• Research supports the generalization that there is a positive effect on student achievement if the homework is properly designed and assigned in such a way that the proportion completed by students increases (Butler, 2011). In assessing Lancaster, the homework policy follows the suggestion by Dr. Butler. Todd Lamarque, building principal, explained why SAU 36 implemented a homework policy that requires teachers to make a homework grade weigh no more than 10% to a student’s overall grade average. Lamarque said homework is out of the teacher’s control once the student walks out of the classroom door. It is hard to assess if the student is actually doing the work or if they are receiving help from a parent, sibling, or someone else. ”We need to make sure that we are really assessing the student and not someone’s ability to do the work so we can get an accurate picture of what the student is actually learning.” Homework can also lead to other problems such as a student who does the work is seen as compliant and therefore is liked by the teacher. A student who does not do the homework can be seen as non-compliant and a power struggle can ensue (Lamarque, 2013). Sources Butler, J. (2011). Homework: Foundational research for beacon's guiding principles. Retrieved from http://www.beaconart.org/documents/white_papers/Homework - Foundations for Beacon's Guiding Principles.pdf

Cooper, H., & Valentine, J. C. (2001). Using research to answer practical questions about homework. Educational Psychologist, 36(3), 143-153.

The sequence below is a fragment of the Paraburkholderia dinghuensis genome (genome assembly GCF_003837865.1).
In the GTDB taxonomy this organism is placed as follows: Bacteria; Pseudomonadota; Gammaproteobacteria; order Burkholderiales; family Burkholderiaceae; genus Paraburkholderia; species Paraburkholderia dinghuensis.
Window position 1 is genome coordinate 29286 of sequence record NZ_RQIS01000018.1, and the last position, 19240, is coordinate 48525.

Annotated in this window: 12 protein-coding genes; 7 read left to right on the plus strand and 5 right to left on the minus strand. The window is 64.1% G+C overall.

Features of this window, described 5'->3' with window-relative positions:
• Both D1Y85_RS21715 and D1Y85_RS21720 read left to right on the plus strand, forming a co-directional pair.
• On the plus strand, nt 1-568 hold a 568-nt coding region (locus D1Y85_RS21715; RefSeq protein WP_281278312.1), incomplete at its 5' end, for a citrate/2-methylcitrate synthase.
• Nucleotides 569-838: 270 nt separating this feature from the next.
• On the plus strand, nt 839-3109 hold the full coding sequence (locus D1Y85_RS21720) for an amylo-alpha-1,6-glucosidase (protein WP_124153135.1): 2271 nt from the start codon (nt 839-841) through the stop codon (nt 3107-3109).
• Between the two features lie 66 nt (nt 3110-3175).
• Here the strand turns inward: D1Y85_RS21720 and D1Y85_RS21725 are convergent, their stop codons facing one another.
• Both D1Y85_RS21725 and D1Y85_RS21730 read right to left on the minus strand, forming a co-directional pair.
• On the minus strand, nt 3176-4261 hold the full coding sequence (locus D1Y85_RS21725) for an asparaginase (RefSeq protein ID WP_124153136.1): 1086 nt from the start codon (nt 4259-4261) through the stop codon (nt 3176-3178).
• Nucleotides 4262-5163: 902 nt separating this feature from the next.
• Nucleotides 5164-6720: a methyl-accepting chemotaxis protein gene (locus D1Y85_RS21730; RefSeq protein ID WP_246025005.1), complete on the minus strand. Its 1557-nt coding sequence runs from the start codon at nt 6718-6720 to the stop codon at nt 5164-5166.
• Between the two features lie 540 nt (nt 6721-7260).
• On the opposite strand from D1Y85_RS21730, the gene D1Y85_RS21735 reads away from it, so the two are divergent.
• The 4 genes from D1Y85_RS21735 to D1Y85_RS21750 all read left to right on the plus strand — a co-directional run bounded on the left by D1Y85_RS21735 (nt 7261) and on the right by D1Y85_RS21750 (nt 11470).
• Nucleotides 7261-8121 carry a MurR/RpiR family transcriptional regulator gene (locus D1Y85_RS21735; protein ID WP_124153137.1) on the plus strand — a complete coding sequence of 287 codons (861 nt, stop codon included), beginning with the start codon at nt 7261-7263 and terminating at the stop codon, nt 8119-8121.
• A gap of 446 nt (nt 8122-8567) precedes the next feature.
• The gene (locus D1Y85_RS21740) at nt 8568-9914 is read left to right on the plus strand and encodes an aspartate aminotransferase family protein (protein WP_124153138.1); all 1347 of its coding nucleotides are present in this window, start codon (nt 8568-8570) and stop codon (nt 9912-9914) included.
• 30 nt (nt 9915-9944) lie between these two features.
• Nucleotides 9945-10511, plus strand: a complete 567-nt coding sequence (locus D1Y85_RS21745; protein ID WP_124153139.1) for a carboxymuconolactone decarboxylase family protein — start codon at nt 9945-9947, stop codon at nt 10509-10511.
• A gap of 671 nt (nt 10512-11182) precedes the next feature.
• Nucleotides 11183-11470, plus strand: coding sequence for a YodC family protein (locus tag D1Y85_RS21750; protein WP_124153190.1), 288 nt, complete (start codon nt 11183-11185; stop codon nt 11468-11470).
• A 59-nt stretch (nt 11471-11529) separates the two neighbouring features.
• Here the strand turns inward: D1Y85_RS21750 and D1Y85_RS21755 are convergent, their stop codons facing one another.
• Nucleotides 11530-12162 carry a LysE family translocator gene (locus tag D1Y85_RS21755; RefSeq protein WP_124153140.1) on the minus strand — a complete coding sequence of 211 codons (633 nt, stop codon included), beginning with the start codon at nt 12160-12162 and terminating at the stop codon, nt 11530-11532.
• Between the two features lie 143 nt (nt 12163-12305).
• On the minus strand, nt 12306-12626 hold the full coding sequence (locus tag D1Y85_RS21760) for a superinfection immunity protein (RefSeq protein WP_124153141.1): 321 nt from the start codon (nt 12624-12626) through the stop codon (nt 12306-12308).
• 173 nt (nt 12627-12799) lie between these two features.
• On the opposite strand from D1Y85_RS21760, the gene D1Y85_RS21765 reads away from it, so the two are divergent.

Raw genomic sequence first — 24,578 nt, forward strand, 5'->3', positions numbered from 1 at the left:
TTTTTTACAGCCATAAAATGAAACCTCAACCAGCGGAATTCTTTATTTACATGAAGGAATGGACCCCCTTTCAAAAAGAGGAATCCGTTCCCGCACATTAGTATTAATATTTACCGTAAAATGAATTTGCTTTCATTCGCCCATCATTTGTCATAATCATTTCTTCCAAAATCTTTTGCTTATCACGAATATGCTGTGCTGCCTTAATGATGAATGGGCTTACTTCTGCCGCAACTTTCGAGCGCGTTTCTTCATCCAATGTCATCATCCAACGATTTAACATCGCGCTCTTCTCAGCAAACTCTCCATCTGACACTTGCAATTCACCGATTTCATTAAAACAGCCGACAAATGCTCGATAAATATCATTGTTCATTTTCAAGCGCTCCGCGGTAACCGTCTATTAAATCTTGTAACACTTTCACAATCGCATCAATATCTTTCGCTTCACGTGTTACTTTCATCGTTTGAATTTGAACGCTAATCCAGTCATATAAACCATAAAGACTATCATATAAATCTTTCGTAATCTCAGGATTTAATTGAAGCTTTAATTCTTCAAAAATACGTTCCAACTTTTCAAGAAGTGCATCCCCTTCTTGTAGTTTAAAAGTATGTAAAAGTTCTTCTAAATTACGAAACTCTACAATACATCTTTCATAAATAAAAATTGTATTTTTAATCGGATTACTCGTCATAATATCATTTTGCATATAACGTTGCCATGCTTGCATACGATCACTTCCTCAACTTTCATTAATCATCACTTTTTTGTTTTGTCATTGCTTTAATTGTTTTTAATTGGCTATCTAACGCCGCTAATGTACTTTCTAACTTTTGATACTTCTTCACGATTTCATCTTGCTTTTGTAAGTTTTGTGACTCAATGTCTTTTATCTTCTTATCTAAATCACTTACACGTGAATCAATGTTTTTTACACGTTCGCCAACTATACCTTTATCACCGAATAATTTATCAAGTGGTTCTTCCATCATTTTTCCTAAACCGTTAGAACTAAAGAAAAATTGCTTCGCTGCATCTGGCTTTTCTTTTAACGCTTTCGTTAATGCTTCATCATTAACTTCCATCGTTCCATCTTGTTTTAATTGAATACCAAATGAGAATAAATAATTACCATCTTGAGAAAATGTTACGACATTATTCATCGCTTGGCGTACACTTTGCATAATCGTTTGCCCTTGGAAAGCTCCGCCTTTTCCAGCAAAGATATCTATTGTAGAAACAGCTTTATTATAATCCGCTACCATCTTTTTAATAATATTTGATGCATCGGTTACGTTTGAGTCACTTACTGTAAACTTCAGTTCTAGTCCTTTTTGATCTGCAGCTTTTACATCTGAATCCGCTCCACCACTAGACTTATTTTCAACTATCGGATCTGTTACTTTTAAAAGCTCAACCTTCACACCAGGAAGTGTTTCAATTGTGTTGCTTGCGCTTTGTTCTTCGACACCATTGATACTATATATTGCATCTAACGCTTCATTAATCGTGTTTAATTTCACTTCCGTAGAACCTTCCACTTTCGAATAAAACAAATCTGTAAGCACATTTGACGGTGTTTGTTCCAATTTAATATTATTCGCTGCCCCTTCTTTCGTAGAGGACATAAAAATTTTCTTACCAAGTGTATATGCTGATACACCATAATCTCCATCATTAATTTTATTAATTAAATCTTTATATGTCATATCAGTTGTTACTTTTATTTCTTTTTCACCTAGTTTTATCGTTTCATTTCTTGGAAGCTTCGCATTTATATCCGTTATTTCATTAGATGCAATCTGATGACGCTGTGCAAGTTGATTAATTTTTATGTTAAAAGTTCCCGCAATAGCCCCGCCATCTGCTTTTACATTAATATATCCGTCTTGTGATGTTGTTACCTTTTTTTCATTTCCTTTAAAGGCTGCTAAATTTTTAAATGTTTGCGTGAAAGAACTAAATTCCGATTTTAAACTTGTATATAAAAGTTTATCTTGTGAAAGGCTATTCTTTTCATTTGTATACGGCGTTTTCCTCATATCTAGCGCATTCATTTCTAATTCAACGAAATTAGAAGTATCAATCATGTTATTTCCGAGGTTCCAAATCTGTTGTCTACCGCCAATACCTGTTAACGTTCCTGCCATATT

Hefer, B. (2011). The last word: An interview with harris cooper - research, policies, tips, and current perspectives on homework. Journal of Advanced Academics, 22(2), 340-349.

Kohn, A. (2006). Abusing research: The study of homework and other examples. Phi Delta Kappan, 88(1), 9-22.
Lamarque, T. (2013, March 12). Interview by D. Patterson. Sau 36 homework policy.

Marzano, R. J., & Pickering, D. J. (2007). Errors and allegations: About reseach on homework. Phi Delta Kappan, 88(7), 507-513.

Marzano, R. J., & Pickering, D. J. (2007). The case for and against homework. Educational Leadership, 64(6), 74-79.

Ramdass, D., & Zimmerman, B. J. (2011). Developing self-regulation skills: The important role of homework. Journal of Advanced Academics, 22(2), 194-218.

New Hampshire Department of Education. (2011). New Hampshire school and district profiles [Data file]. retrieved from http://my.doe.nh.gov/profiles (Cooper & Valentine, 2001; Hefer, 2011; Kohn, 2006; Marzano & Pickering, 2007; Ramdass & Zimmerman, 2001) (Cooper & Valentine, 2001; Hefer, 2011; Kohn, 2006; Marzano & Pickering, 2007; Ramdass & Zimmerman, 2001) (Cooper & Valentine, 2001; Hefer, 2011; Kohn, 2006; Marzano & Pickering, 2007; Ramdass & Zimmerman, 2001)